Sun Aug 17, 12:15 PM Blues Stage Workshop, ‘Keep My Grave Swept’
Sun Aug 17, 3:00 PM Blues Stage
American-born, Canadian by choice, Jim Byrnes may be best known for playing ‘Lifeguard’ on the CBS series Wiseguy (1987-1990), and Joe Dawson in the syndicated series Highlander (1993-98). A handsome man, often bearded, Byrnes lost both his legs when, while helping push a stalled truck on a highway, he was hit from behind by a car. After recuperating, he pursued work as a musician, and it’s the music that has had the most serious impact on his life- filling his need to be constantly creative.
Born and raised in St Louis, Jim grew up on the city’s north side. One of the neighbourhood bars had Ike and Tina Turner as the house band. As a teenager going to music clubs, he and his buddy were often the only white people in the place. “We never had any problems. We were too naïve, and had too much respect for the music and culture – they knew it, they could tell.” Starting piano at age five, by thirteen he was singing and playing blues guitar. Over the years, he has had the good fortune to appear with a virtual ‘who’s who’ of the blues– from Muddy Waters and John Lee Hooker to Taj Mahal and Robert Cray. Byrnes moved to Vancouver, BC in the mid-70s after years of drifting, working odd jobs and playing music. In 1981 he formed the blues group, The Jim Byrnes Band, and began playing dates throughout Canada. The band released three albums: Burnin’ In 1981, followed by I Turned My Days Into Nights in 1987 and 1995’s Juno-Award winning That River.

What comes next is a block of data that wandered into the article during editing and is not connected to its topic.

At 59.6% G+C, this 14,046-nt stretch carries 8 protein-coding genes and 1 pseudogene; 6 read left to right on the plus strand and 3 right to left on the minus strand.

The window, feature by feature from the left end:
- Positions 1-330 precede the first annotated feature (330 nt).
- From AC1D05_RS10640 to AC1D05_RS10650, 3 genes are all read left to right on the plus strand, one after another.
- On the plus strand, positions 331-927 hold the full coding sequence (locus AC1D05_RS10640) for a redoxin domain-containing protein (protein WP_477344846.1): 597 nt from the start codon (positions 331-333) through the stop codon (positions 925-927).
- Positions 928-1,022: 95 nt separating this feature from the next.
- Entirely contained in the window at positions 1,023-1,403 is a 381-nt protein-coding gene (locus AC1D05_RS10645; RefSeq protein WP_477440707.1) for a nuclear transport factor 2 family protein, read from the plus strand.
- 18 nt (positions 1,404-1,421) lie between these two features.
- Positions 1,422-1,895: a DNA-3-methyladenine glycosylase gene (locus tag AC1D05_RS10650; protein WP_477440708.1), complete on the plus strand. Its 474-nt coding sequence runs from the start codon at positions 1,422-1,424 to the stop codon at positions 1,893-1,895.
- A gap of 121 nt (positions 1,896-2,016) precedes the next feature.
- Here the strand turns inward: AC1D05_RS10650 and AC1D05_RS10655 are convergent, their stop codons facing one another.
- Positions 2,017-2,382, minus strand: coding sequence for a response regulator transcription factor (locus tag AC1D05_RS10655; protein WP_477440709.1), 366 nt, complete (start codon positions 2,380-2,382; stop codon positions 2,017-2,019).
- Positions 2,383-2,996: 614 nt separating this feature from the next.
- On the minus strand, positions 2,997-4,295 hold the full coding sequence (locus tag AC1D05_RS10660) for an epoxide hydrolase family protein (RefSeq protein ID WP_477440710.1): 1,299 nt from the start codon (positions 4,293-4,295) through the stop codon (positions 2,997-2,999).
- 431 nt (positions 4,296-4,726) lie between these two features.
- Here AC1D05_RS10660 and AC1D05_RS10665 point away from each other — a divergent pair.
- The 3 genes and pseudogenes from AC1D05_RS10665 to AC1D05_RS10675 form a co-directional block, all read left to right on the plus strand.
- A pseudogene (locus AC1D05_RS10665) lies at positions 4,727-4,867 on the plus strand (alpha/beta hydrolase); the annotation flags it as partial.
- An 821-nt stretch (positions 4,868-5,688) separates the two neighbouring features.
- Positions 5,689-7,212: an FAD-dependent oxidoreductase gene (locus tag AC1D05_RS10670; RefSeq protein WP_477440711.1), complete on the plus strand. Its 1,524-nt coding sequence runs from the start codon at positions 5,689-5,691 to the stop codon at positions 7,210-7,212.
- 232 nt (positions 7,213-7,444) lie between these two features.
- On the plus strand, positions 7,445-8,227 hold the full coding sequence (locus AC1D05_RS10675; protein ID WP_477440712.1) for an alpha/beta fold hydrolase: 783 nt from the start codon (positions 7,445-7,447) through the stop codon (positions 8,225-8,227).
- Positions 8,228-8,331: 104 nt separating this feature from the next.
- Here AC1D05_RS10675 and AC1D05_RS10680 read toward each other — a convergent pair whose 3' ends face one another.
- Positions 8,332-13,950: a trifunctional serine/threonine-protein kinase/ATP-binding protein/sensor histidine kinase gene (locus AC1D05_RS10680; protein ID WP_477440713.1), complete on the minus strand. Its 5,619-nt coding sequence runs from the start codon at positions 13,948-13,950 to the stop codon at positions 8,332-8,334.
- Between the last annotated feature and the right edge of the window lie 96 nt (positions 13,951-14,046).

In 2004 Jim hooked up with Steve Dawson, one of North America’s most critically acclaimed roots music producers. Together they created five outstanding albums: 2004’s Fresh Horses, 2006’s Juno Award winning House Of Refuge, 2009’s My Walking Stick, 2010’s Everywhere West, a salute to Jim’s origins and influences, and 2012’s I Hear The Wind In The Wires, an album of songs from the golden age of country music. Jim and Steve were back at it again in 2014 with St. Louis Times Byrnes’ most personal record to date. Reminiscences of his childhood home of St. Louis are expressed through original compositions as well as versions of songs he grew up with that were recorded by St. Louis musicians. By revisiting songs associated with Chuck Berry, Stump Johnson, Little Milton, Peetie Wheatstraw and more, Jim Byrnes shares an intimate musical journey through a world that has passed by. Although the 250th anniversary of the founding of St. Louis and ten years of partnership with Steve Dawson may have been the original motivation for recording St. Louis Times, the sheer joy you can hear in the music is the real reason to celebrate. Jim Byrnes is a living musical treasure and St. Louis Times is his best record yet, and that’s saying something.